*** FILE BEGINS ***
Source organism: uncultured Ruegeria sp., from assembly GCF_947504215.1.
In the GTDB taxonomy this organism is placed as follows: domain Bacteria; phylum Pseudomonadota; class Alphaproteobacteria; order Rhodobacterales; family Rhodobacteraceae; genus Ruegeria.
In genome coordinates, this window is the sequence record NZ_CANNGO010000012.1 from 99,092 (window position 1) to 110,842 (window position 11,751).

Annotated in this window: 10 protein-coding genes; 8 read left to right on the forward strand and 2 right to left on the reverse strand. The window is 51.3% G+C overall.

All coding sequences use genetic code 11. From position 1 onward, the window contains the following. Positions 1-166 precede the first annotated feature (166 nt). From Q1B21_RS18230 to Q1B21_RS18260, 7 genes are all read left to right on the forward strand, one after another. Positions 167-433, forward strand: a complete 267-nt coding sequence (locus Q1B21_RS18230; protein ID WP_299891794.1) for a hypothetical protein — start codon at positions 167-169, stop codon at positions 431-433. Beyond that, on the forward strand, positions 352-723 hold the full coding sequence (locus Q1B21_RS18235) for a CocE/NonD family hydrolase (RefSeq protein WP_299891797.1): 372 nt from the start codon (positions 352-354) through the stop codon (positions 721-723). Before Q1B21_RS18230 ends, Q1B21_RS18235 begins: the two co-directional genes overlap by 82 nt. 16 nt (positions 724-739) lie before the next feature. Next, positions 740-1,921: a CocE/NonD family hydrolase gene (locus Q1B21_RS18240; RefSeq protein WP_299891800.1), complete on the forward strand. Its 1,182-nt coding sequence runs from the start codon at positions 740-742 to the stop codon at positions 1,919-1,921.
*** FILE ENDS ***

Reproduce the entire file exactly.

Source organism: uncultured Ruegeria sp., from assembly GCF_947504215.1.
In the GTDB taxonomy this organism is placed as follows: domain Bacteria; phylum Pseudomonadota; class Alphaproteobacteria; order Rhodobacterales; family Rhodobacteraceae; genus Ruegeria.
In genome coordinates, this window is the sequence record NZ_CANNGO010000012.1 from 99,092 (window position 1) to 110,842 (window position 11,751).

Annotated in this window: 10 protein-coding genes; 8 read left to right on the forward strand and 2 right to left on the reverse strand. The window is 51.3% G+C overall.

All coding sequences use genetic code 11. From position 1 onward, the window contains the following. Positions 1-166 precede the first annotated feature (166 nt). From Q1B21_RS18230 to Q1B21_RS18260, 7 genes are all read left to right on the forward strand, one after another. Positions 167-433, forward strand: a complete 267-nt coding sequence (locus Q1B21_RS18230; protein ID WP_299891794.1) for a hypothetical protein — start codon at positions 167-169, stop codon at positions 431-433. Beyond that, on the forward strand, positions 352-723 hold the full coding sequence (locus Q1B21_RS18235) for a CocE/NonD family hydrolase (RefSeq protein WP_299891797.1): 372 nt from the start codon (positions 352-354) through the stop codon (positions 721-723). Before Q1B21_RS18230 ends, Q1B21_RS18235 begins: the two co-directional genes overlap by 82 nt. 16 nt (positions 724-739) lie before the next feature. Next, positions 740-1,921: a CocE/NonD family hydrolase gene (locus Q1B21_RS18240; RefSeq protein WP_299891800.1), complete on the forward strand. Its 1,182-nt coding sequence runs from the start codon at positions 740-742 to the stop codon at positions 1,919-1,921.